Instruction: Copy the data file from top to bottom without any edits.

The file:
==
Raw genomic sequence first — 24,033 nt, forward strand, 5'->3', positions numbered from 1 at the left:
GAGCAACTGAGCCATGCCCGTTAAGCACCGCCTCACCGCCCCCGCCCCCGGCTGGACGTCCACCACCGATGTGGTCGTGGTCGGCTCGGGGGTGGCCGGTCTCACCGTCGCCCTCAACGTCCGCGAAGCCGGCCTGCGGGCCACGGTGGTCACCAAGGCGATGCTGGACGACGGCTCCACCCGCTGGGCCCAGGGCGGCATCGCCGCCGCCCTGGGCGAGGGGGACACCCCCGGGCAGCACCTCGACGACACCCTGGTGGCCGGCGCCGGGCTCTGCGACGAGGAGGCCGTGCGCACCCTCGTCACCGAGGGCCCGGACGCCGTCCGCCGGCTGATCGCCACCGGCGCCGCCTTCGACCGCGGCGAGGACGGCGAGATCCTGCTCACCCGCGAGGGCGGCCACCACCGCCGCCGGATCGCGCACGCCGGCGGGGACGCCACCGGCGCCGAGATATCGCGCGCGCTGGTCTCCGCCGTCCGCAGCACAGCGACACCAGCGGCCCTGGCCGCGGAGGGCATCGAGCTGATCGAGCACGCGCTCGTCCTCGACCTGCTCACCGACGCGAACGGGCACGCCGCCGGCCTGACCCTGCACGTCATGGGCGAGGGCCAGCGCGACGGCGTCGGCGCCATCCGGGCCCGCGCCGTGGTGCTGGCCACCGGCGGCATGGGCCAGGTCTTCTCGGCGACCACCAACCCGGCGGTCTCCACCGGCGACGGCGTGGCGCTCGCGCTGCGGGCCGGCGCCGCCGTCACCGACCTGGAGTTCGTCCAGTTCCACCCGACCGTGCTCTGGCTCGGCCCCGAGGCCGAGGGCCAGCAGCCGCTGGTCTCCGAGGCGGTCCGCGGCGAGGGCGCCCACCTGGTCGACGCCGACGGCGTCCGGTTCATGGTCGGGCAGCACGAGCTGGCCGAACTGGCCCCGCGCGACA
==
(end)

Raw genomic sequence first — 24,033 nt, forward strand, 5'->3', positions numbered from 1 at the left:
GAGCAACTGAGCCATGCCCGTTAAGCACCGCCTCACCGCCCCCGCCCCCGGCTGGACGTCCACCACCGATGTGGTCGTGGTCGGCTCGGGGGTGGCCGGTCTCACCGTCGCCCTCAACGTCCGCGAAGCCGGCCTGCGGGCCACGGTGGTCACCAAGGCGATGCTGGACGACGGCTCCACCCGCTGGGCCCAGGGCGGCATCGCCGCCGCCCTGGGCGAGGGGGACACCCCCGGGCAGCACCTCGACGACACCCTGGTGGCCGGCGCCGGGCTCTGCGACGAGGAGGCCGTGCGCACCCTCGTCACCGAGGGCCCGGACGCCGTCCGCCGGCTGATCGCCACCGGCGCCGCCTTCGACCGCGGCGAGGACGGCGAGATCCTGCTCACCCGCGAGGGCGGCCACCACCGCCGCCGGATCGCGCACGCCGGCGGGGACGCCACCGGCGCCGAGATATCGCGCGCGCTGGTCTCCGCCGTCCGCAGCACAGCGACACCAGCGGCCCTGGCCGCGGAGGGCATCGAGCTGATCGAGCACGCGCTCGTCCTCGACCTGCTCACCGACGCGAACGGGCACGCCGCCGGCCTGACCCTGCACGTCATGGGCGAGGGCCAGCGCGACGGCGTCGGCGCCATCCGGGCCCGCGCCGTGGTGCTGGCCACCGGCGGCATGGGCCAGGTCTTCTCGGCGACCACCAACCCGGCGGTCTCCACCGGCGACGGCGTGGCGCTCGCGCTGCGGGCCGGCGCCGCCGTCACCGACCTGGAGTTCGTCCAGTTCCACCCGACCGTGCTCTGGCTCGGCCCCGAGGCCGAGGGCCAGCAGCCGCTGGTCTCCGAGGCGGTCCGCGGCGAGGGCGCCCACCTGGTCGACGCCGACGGCGTCCGGTTCATGGTCGGGCAGCACGAGCTGGCCGAACTGGCCCCGCGCGACA